What It Means to Be an Editor

February 14th, 2013 in EI News by April Michelle Davis 0

In December 2012, April Michelle Davis was interviewed as a participant in the Regency Square Mall book fair, Celebrate with a Book. Below is that interview.

Founded in 2001 by April Michelle Davis, Editorial Inspirations provides exceptional editing, indexing, and proofreading services to both publishers and authors. Each task is approached with a greater understanding of the various aspects of the publishing process. The intent of the author and the publisher is always kept in mind—from the first word to well beyond the end.

How did you get into your current editing position, April?

I was a part-time freelance editor, indexer, and proofreader for over six years, beginning in 2001, before I quit my full-time job. Working in-house for a magazine gave me a new perspective. Plus, some prospective clients ask if I have worked in-house, and I can say yes! I slowly built up my clientele, and when I had enough clients, had enough money saved for a buffer, and was making enough money freelancing, I quit the in-house position to focus more on my own freelancing career.

What do you find satisfying about owning an editorial services business?

When working in-house for the magazine, I knew I wanted to own an editorial business. I wanted to work on a variety of projects with a variety of people. One year after I decided to freelance full time my son was born. Since then, I have appreciated owning a business even more. My son is able to stay home with me, and I am able to work from home and have flexible hours, allowing me to enjoy spending time with my son.

What fortune-cookie-sized advice would you give other editors interested in beginning their own editing/proofreading/indexing businesses?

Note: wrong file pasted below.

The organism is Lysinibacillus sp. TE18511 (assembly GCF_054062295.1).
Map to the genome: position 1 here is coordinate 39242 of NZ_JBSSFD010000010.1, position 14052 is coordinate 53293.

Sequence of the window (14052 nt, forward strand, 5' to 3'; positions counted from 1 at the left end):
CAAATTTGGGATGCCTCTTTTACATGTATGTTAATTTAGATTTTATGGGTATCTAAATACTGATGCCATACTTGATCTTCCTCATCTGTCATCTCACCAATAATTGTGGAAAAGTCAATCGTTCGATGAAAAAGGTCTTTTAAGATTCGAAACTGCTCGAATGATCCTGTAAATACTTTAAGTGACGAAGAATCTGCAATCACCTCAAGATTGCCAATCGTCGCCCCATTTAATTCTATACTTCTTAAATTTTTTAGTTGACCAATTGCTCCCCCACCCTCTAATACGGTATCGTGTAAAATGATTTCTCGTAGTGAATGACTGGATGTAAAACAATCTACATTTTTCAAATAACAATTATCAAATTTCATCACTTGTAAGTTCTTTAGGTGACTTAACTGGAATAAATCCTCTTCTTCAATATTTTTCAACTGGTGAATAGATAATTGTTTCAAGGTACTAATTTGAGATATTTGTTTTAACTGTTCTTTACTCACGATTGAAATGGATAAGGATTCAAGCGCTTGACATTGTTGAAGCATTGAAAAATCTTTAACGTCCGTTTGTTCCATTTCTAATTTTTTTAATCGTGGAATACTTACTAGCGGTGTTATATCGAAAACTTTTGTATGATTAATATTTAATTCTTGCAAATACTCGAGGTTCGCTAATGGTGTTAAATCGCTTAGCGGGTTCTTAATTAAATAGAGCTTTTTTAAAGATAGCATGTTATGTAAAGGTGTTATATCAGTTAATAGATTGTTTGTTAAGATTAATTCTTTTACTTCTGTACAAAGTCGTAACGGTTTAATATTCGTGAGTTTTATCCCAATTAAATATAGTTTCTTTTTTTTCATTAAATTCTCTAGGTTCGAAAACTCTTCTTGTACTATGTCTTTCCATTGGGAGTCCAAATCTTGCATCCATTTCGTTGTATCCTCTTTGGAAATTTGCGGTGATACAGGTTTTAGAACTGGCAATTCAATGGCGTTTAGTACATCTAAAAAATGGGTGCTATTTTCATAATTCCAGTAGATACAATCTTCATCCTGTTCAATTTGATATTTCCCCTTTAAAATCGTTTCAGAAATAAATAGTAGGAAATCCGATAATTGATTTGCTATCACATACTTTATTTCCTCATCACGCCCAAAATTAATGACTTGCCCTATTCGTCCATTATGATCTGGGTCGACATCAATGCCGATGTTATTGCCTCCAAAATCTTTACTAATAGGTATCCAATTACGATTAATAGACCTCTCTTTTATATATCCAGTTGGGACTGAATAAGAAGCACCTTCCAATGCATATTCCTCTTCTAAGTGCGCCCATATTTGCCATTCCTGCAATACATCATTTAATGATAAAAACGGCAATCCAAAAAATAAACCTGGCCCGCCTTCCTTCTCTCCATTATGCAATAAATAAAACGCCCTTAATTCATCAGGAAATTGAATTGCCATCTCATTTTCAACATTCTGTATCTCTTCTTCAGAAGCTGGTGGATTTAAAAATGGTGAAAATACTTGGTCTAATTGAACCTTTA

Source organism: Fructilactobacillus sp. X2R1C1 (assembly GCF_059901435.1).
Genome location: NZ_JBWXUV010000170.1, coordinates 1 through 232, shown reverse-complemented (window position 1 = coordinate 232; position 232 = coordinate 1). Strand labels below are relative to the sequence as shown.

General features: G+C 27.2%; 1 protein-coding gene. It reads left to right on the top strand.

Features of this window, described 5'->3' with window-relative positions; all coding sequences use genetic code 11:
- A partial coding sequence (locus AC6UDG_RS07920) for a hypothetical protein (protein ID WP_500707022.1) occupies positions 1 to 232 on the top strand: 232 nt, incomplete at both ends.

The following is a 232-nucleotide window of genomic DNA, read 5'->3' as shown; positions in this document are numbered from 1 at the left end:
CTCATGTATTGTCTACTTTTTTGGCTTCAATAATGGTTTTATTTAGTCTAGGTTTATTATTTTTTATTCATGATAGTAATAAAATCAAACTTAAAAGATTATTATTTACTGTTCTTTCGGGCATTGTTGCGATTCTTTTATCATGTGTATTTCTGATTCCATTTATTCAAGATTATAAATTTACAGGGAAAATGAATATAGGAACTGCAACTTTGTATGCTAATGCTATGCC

Like it, love it, live it. Like your genres, love what you do, live your profession.

If you weren’t editing/indexing/proofreading, what would you like to try as a career? What’s a job that fascinates you?

A teacher. I love learning and am always looking for new books to read and new classes to take. That is one reason I love what I do—I get to learn about the subject matter of the project, many of which I would not have read on my own but were very interesting, allowing me to expand my horizons even further.

Many publishing professionals don’t have published books of their own. Why did you choose to publish a book?

The importance of an index has been greatly undervalued in recent years. I felt that by publishing a book about indexing, I could help educate other writers about the necessity of an index for many types of books. In this book, I show how to write an index, but I also show how it is not a simple task. Many authors believe they are the best people to index their books. I hope that after reading my book, many authors will not only see the value of having an index, but also see the value of hiring a professional indexer.